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Steveston woman speaks from the heart

By Don Fennell

Published 4:47 PST, Mon February 8, 2021

Last Updated: 2:13 PDT, Wed May 12, 2021

Acute heartburn, fatigue and anxiety were increasingly present. Mastering the stairs at home was also becoming increasingly difficult. But Hope Sarfi chocked it all up to the stress of her government job.

Then came a final warning sign.

“I was sitting at my desk and took a Tylenol and heartburn medicine, but it wasn’t working,” explains the now-retired Steveston resident. “Fortunately, when I started perspiring and breathing was a little difficult, I thought ’This doesn’t feel right’ so I had a colleague drive me to the E.R.”

By the time she got to the hospital there was pressure on her chest and breathing was getting even harder. Diagnosed with a 90 per cent blockage of her coronary arteries, she’d suffered a heart attack and required emergency open heart surgery.

This was in 2014.

A year later, Sarfi was well on her way to recovery—and a new lease on life.

In 2016, she was invited to attend—and participate—in the first Canadian Women’s Heart Health Summit in Ottawa. That, she says, “empowered me to take care of my own heart health and gave me inspiration to want to help other women across Canada do the same.”

“When the decisions were made of going national to inform women about heart disease, to conduct more research on women’s heart health, and try to reach all communities across Canada, I became very emotional. I spoke up on how as a patient it moved me that other women would be reached and would know about heart disease to enable to take action on their health and improve their chances of surviving a heart attack.”

Today, Sarfi is leading the promotion of Wear Red, an annual national campaign to further enlighten women about heart disease and the risks factors or heart attack symptoms in women. Mayor Malcolm Brodie has proclaimed Feb. 13 as Wear Red Canada Day in Richmond, joining other cities and communities across Canada to illuminate buildings and structures in red and share photos on social media using the hashtags #HERHEARTMATTERS and #WEARREDCANADA in support of women’s heart health.

When it comes to cardiovascular disease women are under-studied, under-diagnosed, under-treated and under-aware. However, Sarfi says heart disease is largely preventable with 80 per cent of risk coming from risk factors that be modified such as improved nutrition, exercise and reducing stress.

“Women have different symptoms and their hearts and coronary arteries are smaller,” she explains. “And women with no knowledge of symptoms or risk factors delay going to the hospital. I’ve heard and read stories of women having a heart attack and being sent home for indigestion then going back a few days later in an ambulance and if caught in time, surgery required. There are also cases where women were sent home and died. That’s one of the reasons heart disease is described as the number one killer of women.”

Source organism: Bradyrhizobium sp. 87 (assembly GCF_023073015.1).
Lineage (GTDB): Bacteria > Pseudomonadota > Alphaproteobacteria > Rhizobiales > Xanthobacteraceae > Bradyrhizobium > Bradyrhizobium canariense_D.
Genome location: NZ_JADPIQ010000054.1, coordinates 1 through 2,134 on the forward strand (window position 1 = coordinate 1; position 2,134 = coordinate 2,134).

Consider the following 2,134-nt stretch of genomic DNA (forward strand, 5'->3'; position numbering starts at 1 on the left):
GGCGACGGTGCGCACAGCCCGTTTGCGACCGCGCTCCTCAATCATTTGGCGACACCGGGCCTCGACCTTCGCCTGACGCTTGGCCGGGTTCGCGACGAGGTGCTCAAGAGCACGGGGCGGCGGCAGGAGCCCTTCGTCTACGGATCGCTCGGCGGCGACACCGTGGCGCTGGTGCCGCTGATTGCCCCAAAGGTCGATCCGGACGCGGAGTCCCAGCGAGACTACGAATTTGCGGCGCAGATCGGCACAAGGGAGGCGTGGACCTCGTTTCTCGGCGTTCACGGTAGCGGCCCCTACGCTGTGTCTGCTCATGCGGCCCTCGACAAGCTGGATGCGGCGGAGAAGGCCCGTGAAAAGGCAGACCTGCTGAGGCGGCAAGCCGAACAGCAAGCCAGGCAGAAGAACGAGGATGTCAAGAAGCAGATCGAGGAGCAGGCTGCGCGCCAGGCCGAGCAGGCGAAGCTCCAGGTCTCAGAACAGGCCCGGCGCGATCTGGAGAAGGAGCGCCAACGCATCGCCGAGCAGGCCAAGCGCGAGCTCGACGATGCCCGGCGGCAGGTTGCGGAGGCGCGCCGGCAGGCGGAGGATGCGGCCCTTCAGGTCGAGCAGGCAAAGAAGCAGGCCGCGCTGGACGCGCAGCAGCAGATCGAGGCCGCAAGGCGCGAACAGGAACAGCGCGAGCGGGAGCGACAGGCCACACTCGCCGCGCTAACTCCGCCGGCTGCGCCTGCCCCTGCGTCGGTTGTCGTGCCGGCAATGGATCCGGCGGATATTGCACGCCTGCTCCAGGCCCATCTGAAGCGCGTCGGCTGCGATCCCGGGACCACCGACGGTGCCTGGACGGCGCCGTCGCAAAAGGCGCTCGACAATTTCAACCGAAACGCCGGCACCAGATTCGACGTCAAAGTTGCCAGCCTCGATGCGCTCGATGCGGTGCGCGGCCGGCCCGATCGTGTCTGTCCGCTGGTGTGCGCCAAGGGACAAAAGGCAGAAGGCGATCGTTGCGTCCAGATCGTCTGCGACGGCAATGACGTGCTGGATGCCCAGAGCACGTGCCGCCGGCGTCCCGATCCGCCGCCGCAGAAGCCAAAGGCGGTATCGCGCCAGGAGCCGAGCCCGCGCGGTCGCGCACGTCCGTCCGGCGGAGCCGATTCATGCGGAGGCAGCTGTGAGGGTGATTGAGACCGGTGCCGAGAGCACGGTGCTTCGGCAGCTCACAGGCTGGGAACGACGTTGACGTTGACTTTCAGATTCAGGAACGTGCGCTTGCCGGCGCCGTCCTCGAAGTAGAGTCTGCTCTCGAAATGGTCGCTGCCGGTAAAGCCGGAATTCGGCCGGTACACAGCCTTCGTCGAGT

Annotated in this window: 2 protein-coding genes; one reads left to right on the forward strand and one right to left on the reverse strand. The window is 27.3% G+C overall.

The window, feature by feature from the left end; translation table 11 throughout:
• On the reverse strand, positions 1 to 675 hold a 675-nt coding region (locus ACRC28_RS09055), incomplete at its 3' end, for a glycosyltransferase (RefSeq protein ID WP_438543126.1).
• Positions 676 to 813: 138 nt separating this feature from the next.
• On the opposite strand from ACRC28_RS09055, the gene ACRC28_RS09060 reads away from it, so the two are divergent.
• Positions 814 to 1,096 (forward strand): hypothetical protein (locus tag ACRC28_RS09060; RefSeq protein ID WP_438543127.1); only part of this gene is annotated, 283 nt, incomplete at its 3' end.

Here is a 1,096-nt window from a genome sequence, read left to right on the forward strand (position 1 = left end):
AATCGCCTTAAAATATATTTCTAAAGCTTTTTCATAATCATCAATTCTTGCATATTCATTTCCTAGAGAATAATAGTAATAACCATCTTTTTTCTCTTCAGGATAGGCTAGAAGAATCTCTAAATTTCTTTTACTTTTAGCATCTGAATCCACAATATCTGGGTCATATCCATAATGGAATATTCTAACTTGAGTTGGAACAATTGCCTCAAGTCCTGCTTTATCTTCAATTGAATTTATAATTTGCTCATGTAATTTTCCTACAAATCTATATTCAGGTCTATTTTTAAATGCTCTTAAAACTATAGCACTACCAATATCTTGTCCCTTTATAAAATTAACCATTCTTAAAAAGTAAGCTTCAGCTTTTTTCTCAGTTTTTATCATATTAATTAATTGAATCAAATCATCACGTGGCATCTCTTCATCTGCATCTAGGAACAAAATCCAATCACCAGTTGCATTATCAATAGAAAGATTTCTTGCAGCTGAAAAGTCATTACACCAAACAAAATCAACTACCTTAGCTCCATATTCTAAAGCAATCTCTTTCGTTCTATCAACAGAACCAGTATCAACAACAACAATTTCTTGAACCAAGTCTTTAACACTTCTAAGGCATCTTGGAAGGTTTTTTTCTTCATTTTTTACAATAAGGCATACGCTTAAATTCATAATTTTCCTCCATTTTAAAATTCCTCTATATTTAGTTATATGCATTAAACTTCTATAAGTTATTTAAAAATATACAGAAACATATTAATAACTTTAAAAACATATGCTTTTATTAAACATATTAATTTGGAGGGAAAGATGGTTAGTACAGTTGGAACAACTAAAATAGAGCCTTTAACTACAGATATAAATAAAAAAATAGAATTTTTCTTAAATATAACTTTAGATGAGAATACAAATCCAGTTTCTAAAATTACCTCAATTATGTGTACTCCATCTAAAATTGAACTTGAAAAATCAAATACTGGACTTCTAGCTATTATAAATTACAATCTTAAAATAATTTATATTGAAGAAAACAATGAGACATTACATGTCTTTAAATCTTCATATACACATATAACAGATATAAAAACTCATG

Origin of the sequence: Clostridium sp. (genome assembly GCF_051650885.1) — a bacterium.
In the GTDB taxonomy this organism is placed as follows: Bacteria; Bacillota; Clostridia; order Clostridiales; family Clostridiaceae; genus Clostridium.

The summer prior to her heart attack, Sarfi also had an episode of weakness, shortness of breath and feeling sick during a round of golf. She was taken to hospital by ambulance but the incident was blamed on heart stroke, though she was instructed to take aspirin daily and given nitro pills. Her family doctor at the time also blamed it on being overweight and not exercising and did not follow up with further tests.

Sarfi also continued to practice a new regiment she’s begun at the hospital, including physiotherapy and cardiac rehab at the Ottawa Heart Institute. Using the Canada Food Guide, she also started eating healthier with more vegetables, less meat, no salt and less sugar. With such lifestyle changes that including resuming cross-country skiing, joining a walk program and picking up yoga, she lost 35 pounds.

But while she was feeling great physically, she says there was still something missing.

“For women it is not just physical support that is needed, but emotional support,” she explains. “In 2015, I joined the women@heart peer support program started by the Canadian Women’s Health Centre. Meeting with other women to talk about heart disease, medications and physicians helped me move on psychologically. I was able to accept and say that I have an incurable disease.”

Today, Sarfi tries to walk five kilometres at least three times a week. She also continues to golf and has kept up with her yoga classes, all while keeping an eye on her weight and diet. And she’s not afraid to ask questions about her health.

“From what I know and read, stress, diabetes, obesity, smoking, high cholesterol, hypertension and inactivity all contribute to increased heart risks,” she says. “And busy lifestyles. Talk to your doctor about how you feel. Ask about blood pressure, cholesterol and BMI. Take charge of your life.”

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